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Friday, July 05, 2013

Hissy Alert..... Intruders into my (our) territory.

Dear George,
I was most interested to read your recent blog relating Zoe's problems with overly-protective humans and of only recently being allowed out into her garden without the barbaric constraints of a lead. And that after two years. 
As a kitten I was fortunate enough to be taken to my human's house in a nice suburb of south-east London which was in a cul de sac  (which is a way of saying no through traffic and watch out for human kittens') with a nice shielded garden on his own and backed on to a nature reserve.Bliss! Fun! Heaven!
The house next door had a half-breed wild/domestic rabbit which was loose in the garden and we became quite good friends, scampering around each other, jumping over one-another.

Sadly this friendship was broken as it had to go back to its real owner, who had been in hospital, the mother of the lady next door. Still, I soon had another friend, a sister, as some idiot human had let my mother get pregnant immediately after me and my four siblings. This time it was seven. So I had a younger sister. Then my mummy came, as her human "could not cope". Huh! 
 Anyway, to skip some years, we all moved out to countryside where we had a garden on the edge of real, wild forest. In which we used to go on family walks with our human. We don't do that now, as some nasty mean person closed the direct route and we had to get to it along the side of a road, which none of us liked.
Still, I am now old at 11 human years and I prefer life closer to home. In my own private garden. Shared with family, of course. But not with strangers.
And here is my story relating to Zoe. Some people near-by have a cat which they kept tethered on a lead in their garden for two years. Then they let it off the lead. So, naturally, it explored the area. It is a quiet, fairly shy cat, obviously unused to the wide world.
There I was, checking out the grasses in the wild garden my human has in an attempt to attract bees, butterflies, anything that has not been killed by the pesticides voted for by our local MP and Under Secretary, when Bailey appeared, as I have heard it called.
I resented her intrusion. I told her so. She looked sad and wandered off. I don't mean to be mean, but what is mine (er, ours) is mine (ours). Still, it is good that Bailey can get around and see the world. And I suppose that she may come into the edge of my, er, our garden and sit in the long, long grass.  Just so she remembers where her own place is when it is time to go home. Which is when her tummy tells her it is time. Or I drop a hint.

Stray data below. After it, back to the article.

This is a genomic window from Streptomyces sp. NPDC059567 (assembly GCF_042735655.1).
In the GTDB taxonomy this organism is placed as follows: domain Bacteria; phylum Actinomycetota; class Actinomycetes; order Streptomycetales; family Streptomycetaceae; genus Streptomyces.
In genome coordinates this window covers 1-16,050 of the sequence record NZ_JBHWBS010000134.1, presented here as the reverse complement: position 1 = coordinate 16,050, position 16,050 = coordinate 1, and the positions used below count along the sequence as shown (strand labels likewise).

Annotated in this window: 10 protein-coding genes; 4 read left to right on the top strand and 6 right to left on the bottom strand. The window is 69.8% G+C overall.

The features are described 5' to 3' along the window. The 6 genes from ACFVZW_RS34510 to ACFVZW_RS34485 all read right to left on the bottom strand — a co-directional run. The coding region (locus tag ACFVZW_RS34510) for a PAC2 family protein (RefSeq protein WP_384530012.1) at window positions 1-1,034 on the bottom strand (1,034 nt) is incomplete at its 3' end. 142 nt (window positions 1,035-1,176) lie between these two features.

Anyway, love to all.

Dear Milly,
I see from the photos that you are coping well with the invader. I suggest one or two further measures in the way of scent messages. If you can (and not all cats do), try spraying on various territorial items such as fencing, tree trunks, shrubs etc. Do a lot of chin rubbing too. Leave a message which tells Bailey "I was here at 5pm."  If it is only 5.10pm, ie only ten minutes later, she will be cautious about intruding further. If more time has elapsed she may feel you are no longer there and can intrude a bit further.
Time sharing. That's what it is all about for us cats. The importance of scent is that we don't have to be there to get the message across. We can make territory arrangements without being face to face - just like our human's emails and letters. Scenti messages are feline texts. That way, we can avoid out and out conflict.
Too bad about your local human MP's attitude to pesticides. Humans don't get it do they? Fewer bees, other insects, and caterpillars (killed by pesticides), means fewer fertilised flowers and grasses, means fewer birds, less corn, which means less food for cats and humans.
They are so stupid.
Yours in irritation


  1. We're horrified that someone would "tether" a cat on a lead for ANY amount of time. So please go easy on Bailey, Milly. Bailey probably has some trauma from being tied up for so long.

    George's advice is great, ask your people if they could tip a little of your used litter around the spots you use to mark in the garden and around the area where Bailey enters you garden too. It can really help. You don't need much used litter either.

    Gerry & Mungo

  2. Great George's advice is great. It appears he took the liberty to write to Mac too, as that's what he does to our fence, and he has mastered that skill very well. It seems to work.... Once or twice an opossum has tried to come in, as I think his butt hasn't reached high enough - I will tell him to try harder. Yours,

  3. Well, I'm good; no intruders in my territory. Only that I have to check once in a while on my humans to see if they are inside and ok :-)

  4. It's horrific to be on a leash but...if that saved Bailey's life we can't complained too much!
    Gerry & Mungo are right; be gentle to Bailey as Bailey just discover the world.

  5. Milly, why not trying to make friends with Bailey?
    Maybe day you'll need a friend :-)

  6. FredericoJuly 12, 2013

    You both are so pretty!
    I'd make friends with both of you.
    Milly, if Bailey is not aggressive let her discover freedom


Help for cats whose humans show behaviour problems.

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